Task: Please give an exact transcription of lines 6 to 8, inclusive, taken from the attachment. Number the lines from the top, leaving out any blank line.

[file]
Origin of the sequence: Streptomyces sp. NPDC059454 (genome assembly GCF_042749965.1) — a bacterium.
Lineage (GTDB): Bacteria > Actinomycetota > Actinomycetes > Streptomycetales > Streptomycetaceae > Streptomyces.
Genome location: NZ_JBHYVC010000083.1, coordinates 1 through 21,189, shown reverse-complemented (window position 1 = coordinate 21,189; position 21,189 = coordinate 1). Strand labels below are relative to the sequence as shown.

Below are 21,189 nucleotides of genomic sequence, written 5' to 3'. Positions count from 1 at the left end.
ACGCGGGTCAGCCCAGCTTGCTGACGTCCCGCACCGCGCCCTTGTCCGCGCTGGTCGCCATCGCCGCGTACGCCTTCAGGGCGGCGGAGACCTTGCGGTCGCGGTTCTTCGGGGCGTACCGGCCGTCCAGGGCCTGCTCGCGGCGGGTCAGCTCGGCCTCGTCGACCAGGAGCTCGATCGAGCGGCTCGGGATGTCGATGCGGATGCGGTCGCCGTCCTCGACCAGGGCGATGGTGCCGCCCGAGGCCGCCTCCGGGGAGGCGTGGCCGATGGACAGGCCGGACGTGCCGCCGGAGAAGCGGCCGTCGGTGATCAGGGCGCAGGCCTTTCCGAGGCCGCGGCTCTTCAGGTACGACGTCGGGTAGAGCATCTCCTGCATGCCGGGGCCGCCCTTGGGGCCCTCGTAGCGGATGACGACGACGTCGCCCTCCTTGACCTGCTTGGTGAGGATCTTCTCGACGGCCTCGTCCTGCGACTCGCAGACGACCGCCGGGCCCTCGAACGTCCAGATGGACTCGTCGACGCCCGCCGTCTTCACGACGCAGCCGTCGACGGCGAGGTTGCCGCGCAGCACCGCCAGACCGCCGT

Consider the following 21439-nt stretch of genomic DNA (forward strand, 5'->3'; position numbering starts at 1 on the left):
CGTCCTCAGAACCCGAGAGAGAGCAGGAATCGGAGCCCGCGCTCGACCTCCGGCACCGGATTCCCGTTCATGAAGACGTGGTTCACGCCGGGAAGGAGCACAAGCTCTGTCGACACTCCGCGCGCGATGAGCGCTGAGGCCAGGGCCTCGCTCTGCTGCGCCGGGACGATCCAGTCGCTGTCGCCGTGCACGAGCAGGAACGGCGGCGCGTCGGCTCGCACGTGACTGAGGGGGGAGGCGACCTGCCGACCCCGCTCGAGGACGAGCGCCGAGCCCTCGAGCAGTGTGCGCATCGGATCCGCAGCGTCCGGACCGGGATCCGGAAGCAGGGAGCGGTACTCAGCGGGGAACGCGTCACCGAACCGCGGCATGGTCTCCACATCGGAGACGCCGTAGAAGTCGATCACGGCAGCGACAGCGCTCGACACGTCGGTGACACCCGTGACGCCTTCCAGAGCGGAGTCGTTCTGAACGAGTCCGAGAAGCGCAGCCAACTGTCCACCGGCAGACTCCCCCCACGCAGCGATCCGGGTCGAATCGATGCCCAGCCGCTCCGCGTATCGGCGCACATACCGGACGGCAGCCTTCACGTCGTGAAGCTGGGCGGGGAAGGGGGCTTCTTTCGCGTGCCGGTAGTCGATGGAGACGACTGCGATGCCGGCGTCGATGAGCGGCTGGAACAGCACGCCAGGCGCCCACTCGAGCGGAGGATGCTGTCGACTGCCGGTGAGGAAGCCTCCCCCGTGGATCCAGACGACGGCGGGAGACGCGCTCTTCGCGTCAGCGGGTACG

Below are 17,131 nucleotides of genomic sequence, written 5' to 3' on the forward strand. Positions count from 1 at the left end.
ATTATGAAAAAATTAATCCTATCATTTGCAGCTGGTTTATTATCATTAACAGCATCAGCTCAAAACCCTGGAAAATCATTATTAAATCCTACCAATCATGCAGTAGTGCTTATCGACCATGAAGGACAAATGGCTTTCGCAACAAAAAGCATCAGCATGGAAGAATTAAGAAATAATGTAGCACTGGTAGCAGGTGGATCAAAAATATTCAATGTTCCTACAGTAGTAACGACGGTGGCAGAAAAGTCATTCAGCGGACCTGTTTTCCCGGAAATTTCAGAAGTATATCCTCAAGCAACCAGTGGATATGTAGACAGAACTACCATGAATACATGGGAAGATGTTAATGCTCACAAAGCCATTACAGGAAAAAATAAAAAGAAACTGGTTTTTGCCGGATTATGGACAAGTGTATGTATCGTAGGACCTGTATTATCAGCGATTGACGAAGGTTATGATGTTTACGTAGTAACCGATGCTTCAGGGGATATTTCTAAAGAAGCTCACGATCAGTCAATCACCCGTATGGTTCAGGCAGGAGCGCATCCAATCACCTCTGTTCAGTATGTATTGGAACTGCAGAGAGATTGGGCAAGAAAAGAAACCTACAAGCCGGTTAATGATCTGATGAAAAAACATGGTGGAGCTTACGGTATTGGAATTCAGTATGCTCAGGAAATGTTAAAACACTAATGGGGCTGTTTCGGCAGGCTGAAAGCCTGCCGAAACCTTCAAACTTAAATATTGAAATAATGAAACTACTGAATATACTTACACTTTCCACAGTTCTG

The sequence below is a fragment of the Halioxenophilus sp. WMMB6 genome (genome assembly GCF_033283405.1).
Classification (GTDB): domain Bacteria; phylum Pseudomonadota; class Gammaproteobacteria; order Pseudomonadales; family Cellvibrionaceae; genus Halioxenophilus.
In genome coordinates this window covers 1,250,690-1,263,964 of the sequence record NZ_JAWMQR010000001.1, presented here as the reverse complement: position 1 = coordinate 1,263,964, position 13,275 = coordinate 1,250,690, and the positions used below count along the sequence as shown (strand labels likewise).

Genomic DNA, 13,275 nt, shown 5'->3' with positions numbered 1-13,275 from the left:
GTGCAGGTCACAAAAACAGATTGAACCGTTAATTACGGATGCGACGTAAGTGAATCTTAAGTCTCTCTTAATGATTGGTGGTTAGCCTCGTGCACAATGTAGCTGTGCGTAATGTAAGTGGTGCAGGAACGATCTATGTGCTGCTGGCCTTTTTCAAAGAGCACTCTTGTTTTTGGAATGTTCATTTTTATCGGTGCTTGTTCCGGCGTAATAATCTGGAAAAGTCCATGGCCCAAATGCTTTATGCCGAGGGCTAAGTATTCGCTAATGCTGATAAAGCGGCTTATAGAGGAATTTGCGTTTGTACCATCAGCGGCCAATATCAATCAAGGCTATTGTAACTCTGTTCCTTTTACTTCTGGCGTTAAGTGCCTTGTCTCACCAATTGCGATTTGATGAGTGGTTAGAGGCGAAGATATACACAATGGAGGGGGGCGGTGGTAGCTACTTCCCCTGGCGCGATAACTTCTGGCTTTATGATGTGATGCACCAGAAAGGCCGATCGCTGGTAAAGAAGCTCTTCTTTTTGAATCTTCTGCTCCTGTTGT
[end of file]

Consider the following 21439-nt stretch of genomic DNA (forward strand, 5'->3'; position numbering starts at 1 on the left):
CGTCCTCAGAACCCGAGAGAGAGCAGGAATCGGAGCCCGCGCTCGACCTCCGGCACCGGATTCCCGTTCATGAAGACGTGGTTCACGCCGGGAAGGAGCACAAGCTCTGTCGACACTCCGCGCGCGATGAGCGCTGAGGCCAGGGCCTCGCTCTGCTGCGCCGGGACGATCCAGTCGCTGTCGCCGTGCACGAGCAGGAACGGCGGCGCGTCGGCTCGCACGTGACTGAGGGGGGAGGCGACCTGCCGACCCCGCTCGAGGACGAGCGCCGAGCCCTCGAGCAGTGTGCGCATCGGATCCGCAGCGTCCGGACCGGGATCCGGAAGCAGGGAGCGGTACTCAGCGGGGAACGCGTCACCGAACCGCGGCATGGTCTCCACATCGGAGACGCCGTAGAAGTCGATCACGGCAGCGACAGCGCTCGACACGTCGGTGACACCCGTGACGCCTTCCAGAGCGGAGTCGTTCTGAACGAGTCCGAGAAGCGCAGCCAACTGTCCACCGGCAGACTCCCCCCACGCAGCGATCCGGGTCGAATCGATGCCCAGCCGCTCCGCGTATCGGCGCACATACCGGACGGCAGCCTTCACGTCGTGAAGCTGGGCGGGGAAGGGGGCTTCTTTCGCGTGCCGGTAGTCGATGGAGACGACTGCGATGCCGGCGTCGATGAGCGGCTGGAACAGCACGCCAGGCGCCCACTCGAGCGGAGGATGCTGTCGACTGCCGGTGAGGAAGCCTCCCCCGTGGATCCAGACGACGGCGGGAGACGCGCTCTTCGCGTCAGCGGGTACG

Below are 17,131 nucleotides of genomic sequence, written 5' to 3' on the forward strand. Positions count from 1 at the left end.